and then they start telling stories.
Long time ago when old people got together,
they got together, ten of them, one after another of them.
People tell stories all in this world.
That's why some of the people are wise.
(CY 11 – Doig River Reserve, July, 1968; translated by Billy Attachie)
In the fifty years since I first recorded Charlie Yahey, the Dane-zaa communities have gone from a subsistence hunting and fur trade economy to participants in a world of multinational corporations. They are coping with intensive exploitation of their traditional territories by the oil and gas industry. Their leaders negotiate with politicians and leaders of industry on behalf of their people. The sons and daughters of traditional hunters and hide workers now run their own businesses as they continue to draw strength from the Dreamer’s words and songs. Most Dane-zaa households cherish copies of the recordings I made of Charlie Yahey and other elders of his generation. They listen not only to the Dreamer’s songs but also to his spoken words and those of his contemporaries.
The younger generation, though, no longer uses the Beaver language. In 2009 the chief and council of the Doig River First Nation asked Jillian Ridington and me to work with elders recording to obtain translations of their oral history, beginning with the words of Charlie Yahey. The result was Where Happiness Dwells: A History of the Dane-zaa First Nations (Ridington and Ridington 2013), which places translations of Dane-zaa oral narratives within a broader historical context. The knowledge of younger Dane-zaa includes popular culture and the recent history they have experienced. The book was intended to help these readers cross the borders between traditional knowledge and contemporary experience. It also provides non-Dane-zaa readers with an entry into Dane-zaa history and oral literature.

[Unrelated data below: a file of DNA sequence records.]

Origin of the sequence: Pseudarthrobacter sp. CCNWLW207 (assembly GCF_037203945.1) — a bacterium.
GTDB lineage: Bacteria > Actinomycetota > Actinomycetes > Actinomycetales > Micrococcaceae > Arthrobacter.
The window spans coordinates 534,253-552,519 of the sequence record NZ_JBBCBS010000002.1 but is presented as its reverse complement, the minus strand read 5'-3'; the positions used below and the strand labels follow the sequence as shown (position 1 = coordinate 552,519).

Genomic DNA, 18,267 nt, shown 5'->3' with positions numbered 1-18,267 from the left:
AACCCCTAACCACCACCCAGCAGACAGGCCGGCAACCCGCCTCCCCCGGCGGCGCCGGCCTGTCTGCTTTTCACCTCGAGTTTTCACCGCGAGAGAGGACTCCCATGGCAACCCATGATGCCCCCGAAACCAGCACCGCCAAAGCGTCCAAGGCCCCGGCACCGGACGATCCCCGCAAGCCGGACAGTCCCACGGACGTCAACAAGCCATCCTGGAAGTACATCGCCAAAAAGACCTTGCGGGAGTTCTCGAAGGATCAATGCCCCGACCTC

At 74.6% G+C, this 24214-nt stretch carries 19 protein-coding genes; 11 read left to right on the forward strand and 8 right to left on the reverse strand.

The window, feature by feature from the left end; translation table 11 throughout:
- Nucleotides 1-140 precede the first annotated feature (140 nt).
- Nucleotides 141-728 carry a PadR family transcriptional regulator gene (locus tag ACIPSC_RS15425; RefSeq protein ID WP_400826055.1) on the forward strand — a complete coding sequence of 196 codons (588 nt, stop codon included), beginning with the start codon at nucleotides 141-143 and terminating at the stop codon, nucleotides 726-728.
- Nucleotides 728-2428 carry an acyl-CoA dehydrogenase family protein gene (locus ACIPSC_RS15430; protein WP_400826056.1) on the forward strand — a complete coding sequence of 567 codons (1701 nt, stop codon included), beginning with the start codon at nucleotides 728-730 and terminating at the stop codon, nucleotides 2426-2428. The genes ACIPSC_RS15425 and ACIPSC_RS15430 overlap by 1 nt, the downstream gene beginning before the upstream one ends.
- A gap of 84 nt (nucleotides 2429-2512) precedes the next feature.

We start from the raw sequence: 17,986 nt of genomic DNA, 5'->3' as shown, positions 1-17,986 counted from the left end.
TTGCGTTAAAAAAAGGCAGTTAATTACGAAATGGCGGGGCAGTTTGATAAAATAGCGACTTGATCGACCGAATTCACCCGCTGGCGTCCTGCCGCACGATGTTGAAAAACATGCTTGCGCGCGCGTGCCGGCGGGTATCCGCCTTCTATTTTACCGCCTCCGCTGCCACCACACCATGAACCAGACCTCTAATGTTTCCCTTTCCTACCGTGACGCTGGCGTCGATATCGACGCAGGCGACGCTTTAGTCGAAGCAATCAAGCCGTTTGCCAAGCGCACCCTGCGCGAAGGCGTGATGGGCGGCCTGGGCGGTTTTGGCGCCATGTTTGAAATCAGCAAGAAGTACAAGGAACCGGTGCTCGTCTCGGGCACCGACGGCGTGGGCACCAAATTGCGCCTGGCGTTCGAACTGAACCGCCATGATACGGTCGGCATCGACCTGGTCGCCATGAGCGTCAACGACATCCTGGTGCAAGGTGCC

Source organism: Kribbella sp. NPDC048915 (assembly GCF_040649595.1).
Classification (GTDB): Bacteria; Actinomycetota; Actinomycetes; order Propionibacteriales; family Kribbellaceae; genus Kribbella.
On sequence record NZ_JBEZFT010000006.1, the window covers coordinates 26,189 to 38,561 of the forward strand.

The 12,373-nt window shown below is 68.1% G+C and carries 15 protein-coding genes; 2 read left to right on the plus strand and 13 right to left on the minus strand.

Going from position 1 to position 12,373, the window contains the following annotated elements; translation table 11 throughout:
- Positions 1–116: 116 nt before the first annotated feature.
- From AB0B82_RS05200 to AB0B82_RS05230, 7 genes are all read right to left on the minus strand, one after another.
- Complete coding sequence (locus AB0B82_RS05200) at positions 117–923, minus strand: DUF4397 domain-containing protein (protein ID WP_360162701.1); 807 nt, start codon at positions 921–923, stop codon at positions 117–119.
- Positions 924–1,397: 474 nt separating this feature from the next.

A story of creation is the foundation of knowledge for most First Nations people. There are many variations of these stories both between and within cultures. In his PhD thesis, his essays and his novels, Thomas King has explored how multiple variations are possible within a set of stories that are widely known and shared. He expands on this theme in The Truth About Stories (2003). Each chapter begins with a variant of the following.